Opendoor is an innovative company trying to bring changes to the real estate world. While it operates in a risky way right now, the payoff in the future could be big.
|Opendoor Technologies Inc|
|Real Estate Services|
|410 N Scottsdale Rd, Tempe, AZ, United States|
With slightly over a year’s worth of time on the stock market, Opendoor has had an interesting time in a market that wasn’t conducive to many companies.
As the world continues to recover and markets look uncertain, let’s take a look at what Opendoor is about and if this stock could be worth including in your portfolio.
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Opendoor is an online company that tries to make buying and selling homes easier. Using its online tools, Opendoor allows both itself and its users to make instant cash offers on homes, speeding up the transaction time for buying and selling real estate.
The company is based in San Francisco and started its operations in 2014. Over the last eight years, Opendoor has since grown out of the San Francisco market and now operates in 44 different real estate markets across the United States.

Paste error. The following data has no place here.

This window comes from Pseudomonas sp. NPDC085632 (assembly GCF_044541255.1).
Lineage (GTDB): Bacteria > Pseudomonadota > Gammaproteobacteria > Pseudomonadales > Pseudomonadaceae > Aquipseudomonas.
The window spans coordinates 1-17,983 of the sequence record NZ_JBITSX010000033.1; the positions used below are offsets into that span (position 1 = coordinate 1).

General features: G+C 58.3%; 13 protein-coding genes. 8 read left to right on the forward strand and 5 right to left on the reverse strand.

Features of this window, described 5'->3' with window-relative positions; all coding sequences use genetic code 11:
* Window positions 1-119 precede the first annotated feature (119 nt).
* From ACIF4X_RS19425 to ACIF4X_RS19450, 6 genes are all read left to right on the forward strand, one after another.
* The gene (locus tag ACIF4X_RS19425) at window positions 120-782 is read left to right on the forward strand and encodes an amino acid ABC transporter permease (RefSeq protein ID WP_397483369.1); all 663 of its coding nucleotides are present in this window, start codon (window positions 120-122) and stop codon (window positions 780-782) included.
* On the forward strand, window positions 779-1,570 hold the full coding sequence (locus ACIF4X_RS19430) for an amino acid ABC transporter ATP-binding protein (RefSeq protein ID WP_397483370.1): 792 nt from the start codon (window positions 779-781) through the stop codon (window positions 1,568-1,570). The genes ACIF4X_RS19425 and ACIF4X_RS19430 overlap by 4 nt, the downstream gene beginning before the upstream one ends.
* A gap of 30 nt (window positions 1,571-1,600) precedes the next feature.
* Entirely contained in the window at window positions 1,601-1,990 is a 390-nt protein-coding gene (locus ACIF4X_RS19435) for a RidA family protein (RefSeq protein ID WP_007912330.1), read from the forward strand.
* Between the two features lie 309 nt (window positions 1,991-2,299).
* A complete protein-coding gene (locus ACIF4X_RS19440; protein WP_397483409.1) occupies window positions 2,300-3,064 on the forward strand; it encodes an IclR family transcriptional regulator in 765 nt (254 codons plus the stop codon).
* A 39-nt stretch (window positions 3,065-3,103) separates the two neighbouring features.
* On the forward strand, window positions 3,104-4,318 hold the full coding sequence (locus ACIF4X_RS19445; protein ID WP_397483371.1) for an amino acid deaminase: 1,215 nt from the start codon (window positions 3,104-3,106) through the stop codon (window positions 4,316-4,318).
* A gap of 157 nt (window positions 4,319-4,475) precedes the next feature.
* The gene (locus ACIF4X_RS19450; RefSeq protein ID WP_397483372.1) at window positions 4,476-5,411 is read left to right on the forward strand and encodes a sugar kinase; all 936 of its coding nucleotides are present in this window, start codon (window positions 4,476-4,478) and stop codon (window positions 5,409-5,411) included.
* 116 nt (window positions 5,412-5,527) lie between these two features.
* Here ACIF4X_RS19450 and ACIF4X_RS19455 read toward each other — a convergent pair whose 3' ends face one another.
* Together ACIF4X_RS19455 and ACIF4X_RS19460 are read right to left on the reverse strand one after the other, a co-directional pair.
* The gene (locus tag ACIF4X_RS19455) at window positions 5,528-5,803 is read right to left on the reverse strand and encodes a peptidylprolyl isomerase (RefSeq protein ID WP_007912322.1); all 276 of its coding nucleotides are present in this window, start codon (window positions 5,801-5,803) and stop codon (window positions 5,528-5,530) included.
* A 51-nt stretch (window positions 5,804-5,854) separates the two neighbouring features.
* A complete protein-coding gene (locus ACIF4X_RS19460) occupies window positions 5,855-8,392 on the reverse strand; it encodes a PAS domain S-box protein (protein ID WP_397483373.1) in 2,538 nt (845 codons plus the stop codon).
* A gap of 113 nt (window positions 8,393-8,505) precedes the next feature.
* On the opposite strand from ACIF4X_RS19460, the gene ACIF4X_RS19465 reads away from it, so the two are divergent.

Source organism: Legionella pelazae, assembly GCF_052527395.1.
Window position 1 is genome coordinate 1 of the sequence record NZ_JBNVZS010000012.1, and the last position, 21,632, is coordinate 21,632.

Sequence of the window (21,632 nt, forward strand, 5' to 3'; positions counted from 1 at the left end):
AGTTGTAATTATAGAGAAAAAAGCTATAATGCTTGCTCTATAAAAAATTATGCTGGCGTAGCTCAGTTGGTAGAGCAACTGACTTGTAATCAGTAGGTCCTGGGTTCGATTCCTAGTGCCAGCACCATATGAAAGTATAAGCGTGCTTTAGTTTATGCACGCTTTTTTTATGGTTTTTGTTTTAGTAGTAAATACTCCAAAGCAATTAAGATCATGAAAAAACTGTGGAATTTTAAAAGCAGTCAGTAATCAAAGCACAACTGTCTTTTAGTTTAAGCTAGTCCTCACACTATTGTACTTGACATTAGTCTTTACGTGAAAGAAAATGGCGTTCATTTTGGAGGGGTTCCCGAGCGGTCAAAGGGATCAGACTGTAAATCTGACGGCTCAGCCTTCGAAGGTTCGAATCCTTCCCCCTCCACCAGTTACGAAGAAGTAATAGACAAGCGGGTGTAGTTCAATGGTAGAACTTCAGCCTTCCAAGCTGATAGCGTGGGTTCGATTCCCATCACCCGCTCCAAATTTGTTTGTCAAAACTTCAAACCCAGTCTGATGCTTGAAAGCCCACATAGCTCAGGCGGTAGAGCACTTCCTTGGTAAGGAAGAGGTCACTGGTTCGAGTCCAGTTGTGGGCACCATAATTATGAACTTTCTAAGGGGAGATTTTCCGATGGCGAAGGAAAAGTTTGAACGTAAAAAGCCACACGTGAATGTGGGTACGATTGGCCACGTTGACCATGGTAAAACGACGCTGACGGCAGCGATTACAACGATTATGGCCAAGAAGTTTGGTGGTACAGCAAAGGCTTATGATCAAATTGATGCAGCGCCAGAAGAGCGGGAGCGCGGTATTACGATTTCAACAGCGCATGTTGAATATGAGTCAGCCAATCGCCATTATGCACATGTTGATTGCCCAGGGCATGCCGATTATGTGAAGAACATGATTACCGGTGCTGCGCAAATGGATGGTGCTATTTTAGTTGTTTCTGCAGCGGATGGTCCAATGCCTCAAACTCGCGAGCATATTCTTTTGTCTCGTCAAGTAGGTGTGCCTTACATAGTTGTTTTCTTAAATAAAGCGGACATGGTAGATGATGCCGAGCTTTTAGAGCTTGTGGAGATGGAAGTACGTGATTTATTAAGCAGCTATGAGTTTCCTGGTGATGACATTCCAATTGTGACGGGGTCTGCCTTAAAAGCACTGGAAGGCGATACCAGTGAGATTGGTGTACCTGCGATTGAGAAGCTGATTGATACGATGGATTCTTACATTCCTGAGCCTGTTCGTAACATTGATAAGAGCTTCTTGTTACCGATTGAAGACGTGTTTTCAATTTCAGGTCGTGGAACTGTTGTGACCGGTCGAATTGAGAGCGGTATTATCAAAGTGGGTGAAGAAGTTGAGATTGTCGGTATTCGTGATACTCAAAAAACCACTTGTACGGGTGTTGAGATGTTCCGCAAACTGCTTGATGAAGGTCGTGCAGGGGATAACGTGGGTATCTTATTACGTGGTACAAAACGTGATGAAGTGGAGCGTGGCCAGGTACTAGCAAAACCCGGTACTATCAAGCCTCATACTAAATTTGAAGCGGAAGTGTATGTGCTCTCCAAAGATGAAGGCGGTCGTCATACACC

The way Opendoor speeds up transactions on buying and selling homes is through an iBuyer process. Basically, people bid on homes on Opendoor until the seller accepts a bid.
Once accepted, Opendoor gives the cash to the seller from the buyer, charging a series of fees similar to what a real estate agent would charge as commission and closing costs.
From there, Opendoor carries out maintenance or renovations to the property before turning the house over to the new buyer. On average, Opendoor holds property for 90 days, which tends to be enough time for cosmetic and minor structural renovations to finish up.